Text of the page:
US-based biopharmaceutical firm DiaMedica Therapeutics has obtained approval from the Australian Human Research Ethics Committee to initiate the Phase II REMEDY clinical trial of DM199 in patients with acute ischemic stroke.
Acute ischemic stroke is caused by an interruption in blood supply to the brain due to the formation of a blood clot, and DM199 is a synthetic human tissue kallikrein (KLK1) protein that regulates blood pressure and local blood flow.
The multi-centre, double-blind, randomised, placebo-controlled Phase II trial is designed to evaluate DM199 in around 60 subjects who had a moderate to moderately severe acute ischemic stroke.
Patients will be administered with an intravenous infusion of DM199 within 24 hours of stroke symptom onset, followed by subcutaneous dosing for a period of 21 days.
DiaMedica Therapeutics chief scientific officer Todd Verdoorn said: "Ethics Committee approval is based on DiaMedica’s deep understanding of DM199’s therapeutic mechanism in acute ischemic stroke and our substantial body of work showing the safety and tolerability of DM199.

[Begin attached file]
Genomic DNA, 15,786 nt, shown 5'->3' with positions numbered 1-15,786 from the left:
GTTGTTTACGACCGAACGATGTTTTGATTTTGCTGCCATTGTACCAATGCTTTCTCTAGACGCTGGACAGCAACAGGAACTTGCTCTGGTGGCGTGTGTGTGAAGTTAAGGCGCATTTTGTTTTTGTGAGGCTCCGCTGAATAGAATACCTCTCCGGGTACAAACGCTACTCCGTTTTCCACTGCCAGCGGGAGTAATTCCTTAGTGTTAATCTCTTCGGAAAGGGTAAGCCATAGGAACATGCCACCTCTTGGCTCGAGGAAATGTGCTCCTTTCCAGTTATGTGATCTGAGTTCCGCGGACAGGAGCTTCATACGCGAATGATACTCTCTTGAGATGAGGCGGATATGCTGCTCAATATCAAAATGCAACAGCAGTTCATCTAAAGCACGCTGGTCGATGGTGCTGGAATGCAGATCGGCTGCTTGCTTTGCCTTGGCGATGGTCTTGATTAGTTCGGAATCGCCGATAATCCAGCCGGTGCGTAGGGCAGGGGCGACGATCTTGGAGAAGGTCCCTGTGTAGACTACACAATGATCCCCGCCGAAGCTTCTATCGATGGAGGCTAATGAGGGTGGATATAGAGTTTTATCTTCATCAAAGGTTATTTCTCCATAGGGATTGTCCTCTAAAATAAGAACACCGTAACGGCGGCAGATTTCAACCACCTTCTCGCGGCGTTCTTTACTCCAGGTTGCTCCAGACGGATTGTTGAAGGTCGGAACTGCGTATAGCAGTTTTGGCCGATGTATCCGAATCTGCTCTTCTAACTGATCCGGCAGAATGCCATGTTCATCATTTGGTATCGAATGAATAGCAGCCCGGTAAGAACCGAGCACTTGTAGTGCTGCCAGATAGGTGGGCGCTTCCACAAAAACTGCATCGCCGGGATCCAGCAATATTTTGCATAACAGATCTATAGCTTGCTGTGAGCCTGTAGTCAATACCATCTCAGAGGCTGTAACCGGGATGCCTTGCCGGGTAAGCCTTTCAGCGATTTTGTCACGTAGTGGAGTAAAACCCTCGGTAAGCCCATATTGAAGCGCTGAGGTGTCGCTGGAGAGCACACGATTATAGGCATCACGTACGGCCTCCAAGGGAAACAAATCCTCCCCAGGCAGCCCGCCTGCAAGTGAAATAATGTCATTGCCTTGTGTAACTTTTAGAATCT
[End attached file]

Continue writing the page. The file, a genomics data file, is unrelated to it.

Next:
"We are looking forward to working with our clinical partner, The Royal Melbourne Hospital, and the study’s Principal Investigator, Dr Bruce Campbell, head of hyperacute stroke in the department of neurology."
REMEDY is based on the firm’s prior trials of a human urine version of the KLK1 protein given to more than 400,000 stroke patients across Asia.
The primary endpoints of the Phase II trial are safety and tolerability, while the secondary endpoints include drug exposure monitoring, various tests such as plasma-based biomarkers and functional stroke measures for the therapeutic potential of DM199.